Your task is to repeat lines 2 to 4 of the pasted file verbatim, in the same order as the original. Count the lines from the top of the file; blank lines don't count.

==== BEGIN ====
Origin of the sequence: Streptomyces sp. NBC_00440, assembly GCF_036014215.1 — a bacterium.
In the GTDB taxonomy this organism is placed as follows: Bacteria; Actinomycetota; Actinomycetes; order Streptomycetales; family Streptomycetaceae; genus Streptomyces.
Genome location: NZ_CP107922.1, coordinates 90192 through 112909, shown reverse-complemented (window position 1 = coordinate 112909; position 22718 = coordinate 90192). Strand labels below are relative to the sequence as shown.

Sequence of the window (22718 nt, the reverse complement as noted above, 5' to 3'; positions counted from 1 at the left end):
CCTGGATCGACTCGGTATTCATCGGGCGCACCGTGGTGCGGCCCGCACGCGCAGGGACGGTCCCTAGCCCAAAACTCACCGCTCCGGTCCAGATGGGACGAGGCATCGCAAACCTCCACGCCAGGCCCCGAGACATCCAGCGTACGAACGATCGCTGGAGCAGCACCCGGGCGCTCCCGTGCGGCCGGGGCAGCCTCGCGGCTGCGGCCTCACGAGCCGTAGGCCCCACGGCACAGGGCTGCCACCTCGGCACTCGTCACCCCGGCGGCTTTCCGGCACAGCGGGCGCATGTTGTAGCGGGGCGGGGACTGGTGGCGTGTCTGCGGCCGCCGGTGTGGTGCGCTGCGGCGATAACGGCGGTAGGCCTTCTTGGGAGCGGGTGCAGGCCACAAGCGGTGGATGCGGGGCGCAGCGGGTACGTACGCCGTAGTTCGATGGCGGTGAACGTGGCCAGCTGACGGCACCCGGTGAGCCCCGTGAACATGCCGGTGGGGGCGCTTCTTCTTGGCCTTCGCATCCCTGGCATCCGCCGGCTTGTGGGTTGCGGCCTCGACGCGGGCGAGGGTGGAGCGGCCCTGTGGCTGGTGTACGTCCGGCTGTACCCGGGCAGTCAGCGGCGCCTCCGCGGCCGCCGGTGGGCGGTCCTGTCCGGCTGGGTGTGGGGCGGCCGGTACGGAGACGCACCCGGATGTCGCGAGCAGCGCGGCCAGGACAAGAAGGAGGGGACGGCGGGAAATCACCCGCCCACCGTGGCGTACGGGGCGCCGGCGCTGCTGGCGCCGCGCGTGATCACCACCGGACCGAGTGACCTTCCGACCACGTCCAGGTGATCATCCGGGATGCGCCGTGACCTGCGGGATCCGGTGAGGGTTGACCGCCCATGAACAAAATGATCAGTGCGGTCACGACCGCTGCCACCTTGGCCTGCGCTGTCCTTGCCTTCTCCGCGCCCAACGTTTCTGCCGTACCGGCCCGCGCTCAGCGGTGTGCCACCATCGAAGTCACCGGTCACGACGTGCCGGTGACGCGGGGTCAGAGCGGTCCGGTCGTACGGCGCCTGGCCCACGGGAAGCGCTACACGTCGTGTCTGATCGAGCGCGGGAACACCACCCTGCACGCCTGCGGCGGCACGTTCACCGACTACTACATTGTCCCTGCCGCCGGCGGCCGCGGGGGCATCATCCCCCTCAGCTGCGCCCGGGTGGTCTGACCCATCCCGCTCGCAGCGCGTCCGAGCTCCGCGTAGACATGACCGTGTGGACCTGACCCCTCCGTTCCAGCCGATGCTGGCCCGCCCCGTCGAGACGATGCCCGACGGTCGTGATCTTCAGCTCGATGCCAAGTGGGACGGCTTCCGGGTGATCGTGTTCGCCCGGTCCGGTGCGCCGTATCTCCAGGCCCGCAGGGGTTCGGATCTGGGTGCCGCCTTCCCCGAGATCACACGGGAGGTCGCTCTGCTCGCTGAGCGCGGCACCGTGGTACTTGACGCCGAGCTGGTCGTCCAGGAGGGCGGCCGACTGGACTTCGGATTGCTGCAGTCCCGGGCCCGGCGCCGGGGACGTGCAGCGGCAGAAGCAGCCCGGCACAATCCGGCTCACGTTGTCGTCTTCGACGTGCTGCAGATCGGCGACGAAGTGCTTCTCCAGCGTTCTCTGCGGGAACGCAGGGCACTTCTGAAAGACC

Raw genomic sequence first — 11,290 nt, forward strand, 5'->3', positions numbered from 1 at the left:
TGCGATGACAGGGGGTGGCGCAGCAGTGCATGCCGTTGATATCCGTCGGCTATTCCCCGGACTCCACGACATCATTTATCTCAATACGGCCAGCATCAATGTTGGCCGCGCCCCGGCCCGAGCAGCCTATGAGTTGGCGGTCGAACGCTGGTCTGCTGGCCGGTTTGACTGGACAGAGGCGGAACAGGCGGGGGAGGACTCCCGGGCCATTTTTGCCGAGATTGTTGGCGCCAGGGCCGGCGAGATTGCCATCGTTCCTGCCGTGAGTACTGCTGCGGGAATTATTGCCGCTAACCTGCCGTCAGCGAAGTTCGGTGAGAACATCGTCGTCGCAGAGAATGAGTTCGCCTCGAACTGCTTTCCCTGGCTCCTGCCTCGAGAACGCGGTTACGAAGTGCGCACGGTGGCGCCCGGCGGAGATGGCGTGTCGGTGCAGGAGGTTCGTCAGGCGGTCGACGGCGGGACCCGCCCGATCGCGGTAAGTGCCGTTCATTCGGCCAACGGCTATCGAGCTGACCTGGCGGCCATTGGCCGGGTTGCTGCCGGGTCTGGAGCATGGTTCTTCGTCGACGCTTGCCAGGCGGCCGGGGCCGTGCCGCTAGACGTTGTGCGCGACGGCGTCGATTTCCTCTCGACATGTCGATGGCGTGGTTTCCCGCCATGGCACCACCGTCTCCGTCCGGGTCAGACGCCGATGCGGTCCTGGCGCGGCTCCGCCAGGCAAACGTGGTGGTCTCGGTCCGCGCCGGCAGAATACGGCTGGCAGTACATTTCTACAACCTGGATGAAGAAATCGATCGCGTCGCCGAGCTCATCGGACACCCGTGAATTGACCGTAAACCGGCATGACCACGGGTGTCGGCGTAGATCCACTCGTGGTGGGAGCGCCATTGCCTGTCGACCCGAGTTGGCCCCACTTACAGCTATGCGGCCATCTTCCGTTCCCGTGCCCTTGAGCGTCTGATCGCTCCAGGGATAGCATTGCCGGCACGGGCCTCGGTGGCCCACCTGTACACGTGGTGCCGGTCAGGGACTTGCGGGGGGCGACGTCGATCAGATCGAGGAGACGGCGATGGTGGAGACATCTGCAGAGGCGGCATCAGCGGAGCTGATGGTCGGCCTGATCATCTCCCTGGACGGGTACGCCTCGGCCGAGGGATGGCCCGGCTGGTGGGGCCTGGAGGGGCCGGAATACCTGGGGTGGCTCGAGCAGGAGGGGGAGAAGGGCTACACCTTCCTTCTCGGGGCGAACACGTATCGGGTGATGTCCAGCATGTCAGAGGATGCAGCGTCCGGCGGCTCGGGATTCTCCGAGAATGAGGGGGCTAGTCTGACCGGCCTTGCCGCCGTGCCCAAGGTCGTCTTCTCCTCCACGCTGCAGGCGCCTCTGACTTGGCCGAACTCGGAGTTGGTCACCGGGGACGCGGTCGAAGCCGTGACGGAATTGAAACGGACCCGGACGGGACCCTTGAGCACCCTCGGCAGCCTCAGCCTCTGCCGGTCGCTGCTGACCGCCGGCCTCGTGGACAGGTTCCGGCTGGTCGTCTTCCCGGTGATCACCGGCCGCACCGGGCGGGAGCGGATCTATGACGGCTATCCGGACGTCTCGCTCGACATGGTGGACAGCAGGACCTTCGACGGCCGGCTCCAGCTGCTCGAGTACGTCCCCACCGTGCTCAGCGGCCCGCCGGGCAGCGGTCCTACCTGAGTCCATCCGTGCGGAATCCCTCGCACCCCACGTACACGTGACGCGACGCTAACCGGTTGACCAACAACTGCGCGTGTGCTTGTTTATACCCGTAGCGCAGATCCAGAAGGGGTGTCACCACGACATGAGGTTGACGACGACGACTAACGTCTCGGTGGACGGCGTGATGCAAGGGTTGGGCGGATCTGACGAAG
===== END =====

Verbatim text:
In the GTDB taxonomy this organism is placed as follows: Bacteria; Actinomycetota; Actinomycetes; order Streptomycetales; family Streptomycetaceae; genus Streptomyces.
Genome location: NZ_CP107922.1, coordinates 90192 through 112909, shown reverse-complemented (window position 1 = coordinate 112909; position 22718 = coordinate 90192). Strand labels below are relative to the sequence as shown.

Sequence of the window (22718 nt, the reverse complement as noted above, 5' to 3'; positions counted from 1 at the left end):